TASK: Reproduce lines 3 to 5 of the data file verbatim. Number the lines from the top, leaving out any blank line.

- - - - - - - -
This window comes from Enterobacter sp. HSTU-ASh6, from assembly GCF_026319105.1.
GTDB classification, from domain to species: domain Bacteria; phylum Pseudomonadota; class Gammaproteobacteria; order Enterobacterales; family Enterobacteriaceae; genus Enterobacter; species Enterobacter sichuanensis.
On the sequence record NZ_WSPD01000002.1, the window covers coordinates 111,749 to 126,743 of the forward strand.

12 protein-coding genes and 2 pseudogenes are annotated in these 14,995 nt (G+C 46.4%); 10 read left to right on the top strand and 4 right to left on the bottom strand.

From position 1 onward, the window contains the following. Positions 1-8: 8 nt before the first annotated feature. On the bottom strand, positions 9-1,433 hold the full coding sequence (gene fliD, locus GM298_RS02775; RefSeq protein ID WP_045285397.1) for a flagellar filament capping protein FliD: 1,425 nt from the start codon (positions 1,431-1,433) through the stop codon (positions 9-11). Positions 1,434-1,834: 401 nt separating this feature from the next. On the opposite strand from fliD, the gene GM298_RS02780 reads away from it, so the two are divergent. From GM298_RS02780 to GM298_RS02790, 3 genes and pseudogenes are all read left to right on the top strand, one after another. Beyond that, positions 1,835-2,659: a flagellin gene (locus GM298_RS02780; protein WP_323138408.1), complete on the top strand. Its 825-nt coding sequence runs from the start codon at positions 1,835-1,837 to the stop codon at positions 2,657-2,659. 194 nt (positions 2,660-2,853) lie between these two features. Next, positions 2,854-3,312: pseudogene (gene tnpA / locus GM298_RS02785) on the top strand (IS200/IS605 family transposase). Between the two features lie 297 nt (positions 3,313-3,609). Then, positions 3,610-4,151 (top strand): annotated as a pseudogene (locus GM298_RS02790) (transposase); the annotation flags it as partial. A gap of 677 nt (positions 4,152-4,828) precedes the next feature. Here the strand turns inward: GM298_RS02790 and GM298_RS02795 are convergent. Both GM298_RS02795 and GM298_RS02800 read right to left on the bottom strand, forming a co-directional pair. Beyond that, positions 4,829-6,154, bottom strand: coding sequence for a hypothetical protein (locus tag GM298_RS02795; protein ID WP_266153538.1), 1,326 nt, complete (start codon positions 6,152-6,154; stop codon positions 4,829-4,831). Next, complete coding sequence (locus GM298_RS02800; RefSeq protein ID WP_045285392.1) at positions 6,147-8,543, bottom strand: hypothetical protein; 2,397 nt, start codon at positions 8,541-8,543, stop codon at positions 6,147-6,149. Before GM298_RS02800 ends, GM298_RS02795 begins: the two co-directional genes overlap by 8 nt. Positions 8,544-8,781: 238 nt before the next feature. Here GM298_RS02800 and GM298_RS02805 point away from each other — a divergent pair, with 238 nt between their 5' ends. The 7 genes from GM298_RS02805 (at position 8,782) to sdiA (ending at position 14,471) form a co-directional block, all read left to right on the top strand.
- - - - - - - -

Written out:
On the sequence record NZ_WSPD01000002.1, the window covers coordinates 111,749 to 126,743 of the forward strand.

12 protein-coding genes and 2 pseudogenes are annotated in these 14,995 nt (G+C 46.4%); 10 read left to right on the top strand and 4 right to left on the bottom strand.

From position 1 onward, the window contains the following. Positions 1-8: 8 nt before the first annotated feature. On the bottom strand, positions 9-1,433 hold the full coding sequence (gene fliD, locus GM298_RS02775; RefSeq protein ID WP_045285397.1) for a flagellar filament capping protein FliD: 1,425 nt from the start codon (positions 1,431-1,433) through the stop codon (positions 9-11). Positions 1,434-1,834: 401 nt separating this feature from the next. On the opposite strand from fliD, the gene GM298_RS02780 reads away from it, so the two are divergent. From GM298_RS02780 to GM298_RS02790, 3 genes and pseudogenes are all read left to right on the top strand, one after another. Beyond that, positions 1,835-2,659: a flagellin gene (locus GM298_RS02780; protein WP_323138408.1), complete on the top strand. Its 825-nt coding sequence runs from the start codon at positions 1,835-1,837 to the stop codon at positions 2,657-2,659. 194 nt (positions 2,660-2,853) lie between these two features. Next, positions 2,854-3,312: pseudogene (gene tnpA / locus GM298_RS02785) on the top strand (IS200/IS605 family transposase). Between the two features lie 297 nt (positions 3,313-3,609). Then, positions 3,610-4,151 (top strand): annotated as a pseudogene (locus GM298_RS02790) (transposase); the annotation flags it as partial. A gap of 677 nt (positions 4,152-4,828) precedes the next feature. Here the strand turns inward: GM298_RS02790 and GM298_RS02795 are convergent. Both GM298_RS02795 and GM298_RS02800 read right to left on the bottom strand, forming a co-directional pair. Beyond that, positions 4,829-6,154, bottom strand: coding sequence for a hypothetical protein (locus tag GM298_RS02795; protein ID WP_266153538.1), 1,326 nt, complete (start codon positions 6,152-6,154; stop codon positions 4,829-4,831). Next, complete coding sequence (locus GM298_RS02800; RefSeq protein ID WP_045285392.1) at positions 6,147-8,543, bottom strand: hypothetical protein; 2,397 nt, start codon at positions 8,541-8,543, stop codon at positions 6,147-6,149. Before GM298_RS02800 ends, GM298_RS02795 begins: the two co-directional genes overlap by 8 nt. Positions 8,544-8,781: 238 nt before the next feature. Here GM298_RS02800 and GM298_RS02805 point away from each other — a divergent pair, with 238 nt between their 5' ends. The 7 genes from GM298_RS02805 (at position 8,782) to sdiA (ending at position 14,471) form a co-directional block, all read left to right on the top strand.